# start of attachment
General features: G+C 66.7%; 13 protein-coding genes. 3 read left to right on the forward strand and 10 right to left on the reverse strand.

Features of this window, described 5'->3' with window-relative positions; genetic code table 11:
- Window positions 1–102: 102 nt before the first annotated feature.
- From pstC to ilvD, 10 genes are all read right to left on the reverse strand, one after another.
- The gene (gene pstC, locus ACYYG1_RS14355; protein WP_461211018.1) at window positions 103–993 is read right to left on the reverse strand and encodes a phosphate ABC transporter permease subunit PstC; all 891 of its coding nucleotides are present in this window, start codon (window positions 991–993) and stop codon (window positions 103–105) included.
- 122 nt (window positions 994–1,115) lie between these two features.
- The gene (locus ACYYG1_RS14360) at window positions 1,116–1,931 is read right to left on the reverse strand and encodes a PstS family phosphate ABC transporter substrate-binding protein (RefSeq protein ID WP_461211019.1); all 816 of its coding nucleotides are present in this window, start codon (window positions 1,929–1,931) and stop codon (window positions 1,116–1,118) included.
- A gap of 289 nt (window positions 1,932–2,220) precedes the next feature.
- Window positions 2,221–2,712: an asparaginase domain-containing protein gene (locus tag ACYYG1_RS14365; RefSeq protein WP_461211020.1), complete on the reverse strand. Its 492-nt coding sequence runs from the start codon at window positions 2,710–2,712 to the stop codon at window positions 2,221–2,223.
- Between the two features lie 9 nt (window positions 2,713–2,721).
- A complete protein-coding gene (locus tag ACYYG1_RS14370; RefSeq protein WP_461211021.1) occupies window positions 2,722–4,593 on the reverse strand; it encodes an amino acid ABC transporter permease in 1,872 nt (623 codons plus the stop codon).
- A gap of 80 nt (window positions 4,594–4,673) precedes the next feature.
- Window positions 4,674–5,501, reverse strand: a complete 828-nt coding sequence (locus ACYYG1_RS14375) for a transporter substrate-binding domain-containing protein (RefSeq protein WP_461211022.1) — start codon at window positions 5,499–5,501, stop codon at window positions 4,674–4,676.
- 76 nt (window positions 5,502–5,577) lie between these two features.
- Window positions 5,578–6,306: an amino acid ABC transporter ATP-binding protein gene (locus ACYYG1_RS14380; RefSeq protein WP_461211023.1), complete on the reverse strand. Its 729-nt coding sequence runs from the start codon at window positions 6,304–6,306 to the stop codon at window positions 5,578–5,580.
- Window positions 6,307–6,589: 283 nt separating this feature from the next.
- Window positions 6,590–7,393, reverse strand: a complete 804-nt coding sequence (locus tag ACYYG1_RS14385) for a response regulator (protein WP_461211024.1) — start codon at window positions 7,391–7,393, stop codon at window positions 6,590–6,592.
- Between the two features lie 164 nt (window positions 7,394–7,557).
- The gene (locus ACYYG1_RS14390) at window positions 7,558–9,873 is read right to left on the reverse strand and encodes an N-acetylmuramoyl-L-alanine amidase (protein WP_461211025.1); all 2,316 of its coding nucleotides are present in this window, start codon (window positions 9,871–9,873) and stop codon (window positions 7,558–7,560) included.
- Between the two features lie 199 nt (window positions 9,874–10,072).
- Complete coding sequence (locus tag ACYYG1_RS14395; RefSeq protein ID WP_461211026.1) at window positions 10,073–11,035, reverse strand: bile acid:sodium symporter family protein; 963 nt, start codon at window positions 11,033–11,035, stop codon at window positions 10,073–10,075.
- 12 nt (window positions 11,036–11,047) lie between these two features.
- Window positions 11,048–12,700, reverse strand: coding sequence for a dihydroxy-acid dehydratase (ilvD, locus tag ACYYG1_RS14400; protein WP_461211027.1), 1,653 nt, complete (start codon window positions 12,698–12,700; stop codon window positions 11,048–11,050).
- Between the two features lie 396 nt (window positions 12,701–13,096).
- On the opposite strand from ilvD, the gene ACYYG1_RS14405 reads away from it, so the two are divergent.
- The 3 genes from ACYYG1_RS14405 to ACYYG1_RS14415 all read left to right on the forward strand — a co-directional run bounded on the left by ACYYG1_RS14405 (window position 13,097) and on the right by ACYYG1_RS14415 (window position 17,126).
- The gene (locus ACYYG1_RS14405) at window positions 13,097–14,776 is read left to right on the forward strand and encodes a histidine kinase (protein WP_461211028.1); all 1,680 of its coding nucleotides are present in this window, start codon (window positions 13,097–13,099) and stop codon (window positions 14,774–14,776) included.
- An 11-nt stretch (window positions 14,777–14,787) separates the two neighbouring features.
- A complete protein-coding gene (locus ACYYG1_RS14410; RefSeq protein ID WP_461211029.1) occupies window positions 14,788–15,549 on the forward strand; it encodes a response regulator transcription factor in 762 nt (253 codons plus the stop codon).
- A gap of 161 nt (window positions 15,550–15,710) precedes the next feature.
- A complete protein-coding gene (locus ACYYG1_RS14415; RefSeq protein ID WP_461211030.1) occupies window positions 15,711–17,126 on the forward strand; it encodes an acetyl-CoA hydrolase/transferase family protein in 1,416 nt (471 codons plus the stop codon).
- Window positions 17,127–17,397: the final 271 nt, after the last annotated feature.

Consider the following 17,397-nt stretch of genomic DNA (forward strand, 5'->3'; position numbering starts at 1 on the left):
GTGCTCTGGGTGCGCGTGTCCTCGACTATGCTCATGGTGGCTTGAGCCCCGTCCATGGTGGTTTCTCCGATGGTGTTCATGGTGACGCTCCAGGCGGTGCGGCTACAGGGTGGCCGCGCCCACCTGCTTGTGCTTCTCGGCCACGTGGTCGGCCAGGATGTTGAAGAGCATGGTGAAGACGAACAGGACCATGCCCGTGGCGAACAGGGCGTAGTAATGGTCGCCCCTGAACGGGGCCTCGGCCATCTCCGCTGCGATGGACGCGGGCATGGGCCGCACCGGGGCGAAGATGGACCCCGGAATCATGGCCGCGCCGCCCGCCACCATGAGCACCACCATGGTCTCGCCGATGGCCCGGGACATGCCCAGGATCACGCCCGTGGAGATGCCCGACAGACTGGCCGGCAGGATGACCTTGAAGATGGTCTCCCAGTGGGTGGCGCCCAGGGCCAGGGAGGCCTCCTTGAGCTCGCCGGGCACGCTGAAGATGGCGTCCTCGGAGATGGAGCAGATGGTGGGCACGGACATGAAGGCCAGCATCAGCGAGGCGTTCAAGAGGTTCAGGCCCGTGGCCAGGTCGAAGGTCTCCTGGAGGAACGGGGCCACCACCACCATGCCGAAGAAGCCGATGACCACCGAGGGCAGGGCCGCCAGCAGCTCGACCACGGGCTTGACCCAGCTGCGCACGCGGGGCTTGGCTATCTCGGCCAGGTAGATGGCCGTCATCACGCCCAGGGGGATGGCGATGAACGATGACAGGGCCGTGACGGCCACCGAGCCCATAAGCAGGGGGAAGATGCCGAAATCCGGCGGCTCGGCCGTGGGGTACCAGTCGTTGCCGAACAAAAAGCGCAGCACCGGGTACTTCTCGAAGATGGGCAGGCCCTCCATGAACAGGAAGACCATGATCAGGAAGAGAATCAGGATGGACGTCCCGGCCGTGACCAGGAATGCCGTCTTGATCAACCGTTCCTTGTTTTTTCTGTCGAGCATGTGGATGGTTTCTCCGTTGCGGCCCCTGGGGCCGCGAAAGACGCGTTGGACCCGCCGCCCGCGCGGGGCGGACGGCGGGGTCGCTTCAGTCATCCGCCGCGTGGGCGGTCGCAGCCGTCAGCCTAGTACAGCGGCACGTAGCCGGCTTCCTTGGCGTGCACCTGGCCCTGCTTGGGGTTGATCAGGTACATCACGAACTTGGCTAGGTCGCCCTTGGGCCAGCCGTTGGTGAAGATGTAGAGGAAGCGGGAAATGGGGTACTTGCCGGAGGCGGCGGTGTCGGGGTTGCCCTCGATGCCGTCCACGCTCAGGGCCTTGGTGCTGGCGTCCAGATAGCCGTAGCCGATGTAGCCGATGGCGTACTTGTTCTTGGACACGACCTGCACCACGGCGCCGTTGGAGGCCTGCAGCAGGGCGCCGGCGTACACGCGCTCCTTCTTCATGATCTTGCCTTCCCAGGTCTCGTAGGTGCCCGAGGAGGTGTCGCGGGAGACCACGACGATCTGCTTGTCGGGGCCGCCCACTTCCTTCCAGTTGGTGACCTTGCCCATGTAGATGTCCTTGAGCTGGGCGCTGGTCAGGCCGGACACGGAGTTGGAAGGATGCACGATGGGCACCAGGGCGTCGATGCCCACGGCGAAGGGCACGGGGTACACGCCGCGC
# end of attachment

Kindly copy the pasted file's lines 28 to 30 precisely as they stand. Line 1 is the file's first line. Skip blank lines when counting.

- An 11-nt stretch (window positions 14,777–14,787) separates the two neighbouring features.
- A complete protein-coding gene (locus ACYYG1_RS14410; RefSeq protein ID WP_461211029.1) occupies window positions 14,788–15,549 on the forward strand; it encodes a response regulator transcription factor in 762 nt (253 codons plus the stop codon).
- A gap of 161 nt (window positions 15,550–15,710) precedes the next feature.